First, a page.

The Evolution of Biotechnology

The Evolution of Biotechnology

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English
262 Pages

Description

Biotechnology in the broadest sense can trace its roots back to prehistory. This book is not intended to be a comprehensive history of the technology from some arbitrary point in time or even a chronological tracing of the evolution of that technology but rather my impression of the various events throughout history that have intersected or built on one another to lead to the forward progression of a technology. Obviously, with such a broad canvas much selectivity is involved in the choices made to advance the narrative and, while the subjects chosen are not capricious, they are influenced by the author’s perspective. In addition I have made some attempt, where validated resources exist, to present my perspective on how individual personalities and their particular contextual experience influenced the direction in which they carried the science or the science carried them. The book is divided into an introduction and five chapters, which this author views as one of the many possible delineations that could be employed to trace the progress of the technology. The introduction gives a broad overview of the technology, the components covered, progression of the science, present applications and future prospects. Chapter one covers the prehistory which, of its essence, involves some conjecture in addition to supported data. There are many potential starting points, but I choose our agricultural roots since as noted anthropologist Solomon Katz asserts the domestication of plant and animals presaged civilization.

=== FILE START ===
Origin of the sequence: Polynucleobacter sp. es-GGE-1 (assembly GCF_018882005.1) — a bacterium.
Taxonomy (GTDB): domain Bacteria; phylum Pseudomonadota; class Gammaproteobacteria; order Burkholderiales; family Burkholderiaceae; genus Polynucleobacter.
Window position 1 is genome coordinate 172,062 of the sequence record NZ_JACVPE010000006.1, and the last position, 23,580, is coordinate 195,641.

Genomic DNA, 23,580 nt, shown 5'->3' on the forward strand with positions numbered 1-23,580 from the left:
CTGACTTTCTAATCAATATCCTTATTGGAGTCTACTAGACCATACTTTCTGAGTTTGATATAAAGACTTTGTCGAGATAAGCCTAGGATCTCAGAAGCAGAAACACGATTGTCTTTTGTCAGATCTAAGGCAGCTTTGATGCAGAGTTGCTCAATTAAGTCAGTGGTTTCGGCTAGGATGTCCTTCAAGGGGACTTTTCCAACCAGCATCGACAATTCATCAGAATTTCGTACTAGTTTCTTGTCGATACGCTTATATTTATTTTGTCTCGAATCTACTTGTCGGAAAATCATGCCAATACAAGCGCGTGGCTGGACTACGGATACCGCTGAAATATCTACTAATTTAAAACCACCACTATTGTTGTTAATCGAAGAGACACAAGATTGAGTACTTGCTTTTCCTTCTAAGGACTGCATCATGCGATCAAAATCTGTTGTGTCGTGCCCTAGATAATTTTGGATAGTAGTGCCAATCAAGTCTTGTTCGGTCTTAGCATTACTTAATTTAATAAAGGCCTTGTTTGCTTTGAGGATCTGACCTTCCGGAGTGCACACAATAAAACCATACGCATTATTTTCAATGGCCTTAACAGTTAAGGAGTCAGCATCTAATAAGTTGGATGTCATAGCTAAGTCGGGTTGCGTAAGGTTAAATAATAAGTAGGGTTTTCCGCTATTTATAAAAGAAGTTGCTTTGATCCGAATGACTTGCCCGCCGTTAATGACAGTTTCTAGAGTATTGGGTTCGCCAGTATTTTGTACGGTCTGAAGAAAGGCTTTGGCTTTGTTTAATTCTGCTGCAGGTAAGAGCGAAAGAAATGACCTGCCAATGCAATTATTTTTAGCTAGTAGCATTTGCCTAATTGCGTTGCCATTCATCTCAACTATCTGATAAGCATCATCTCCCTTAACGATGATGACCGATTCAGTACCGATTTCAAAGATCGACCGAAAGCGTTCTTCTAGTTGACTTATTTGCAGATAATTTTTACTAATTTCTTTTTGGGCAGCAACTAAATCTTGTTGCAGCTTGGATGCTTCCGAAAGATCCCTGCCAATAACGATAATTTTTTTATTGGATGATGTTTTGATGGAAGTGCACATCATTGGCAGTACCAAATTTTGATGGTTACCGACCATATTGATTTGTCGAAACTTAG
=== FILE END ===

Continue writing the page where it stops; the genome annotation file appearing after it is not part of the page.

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Published 04 May 2007
Reads 6
EAN13 9781402051494
License: All rights reserved
Language English
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Biotechnology in the broadest sense can trace its roots back to prehistory. This book is not intended to be a comprehensive history of the technology from some arbitrary point in time or even a chronological tracing of the evolution of that technology but rather my impression of the various events throughout history that have intersected or built on one another to lead to the forward progression of a technology. Obviously, with such a broad canvas much selectivity is involved in the choices made to advance the narrative and, while the subjects chosen are not capricious, they are influenced by the author’s perspective. In addition I have made some attempt, where validated resources exist, to present my perspective on how individual personalities and their particular contextual experience influenced the direction in which they carried the science or the science carried them. The book is divided into an introduction and five chapters, which this author views as one of the many possible delineations that could be employed to trace the progress of the technology. The introduction gives a broad overview of the technology, the components covered, progression of the science, present applications and future prospects. Chapter one covers the prehistory which, of its essence, involves some conjecture in addition to supported data. There are many potential starting points, but I choose our agricultural roots since as noted anthropologist Solomon Katz asserts the domestication of plant and animals presaged civilization.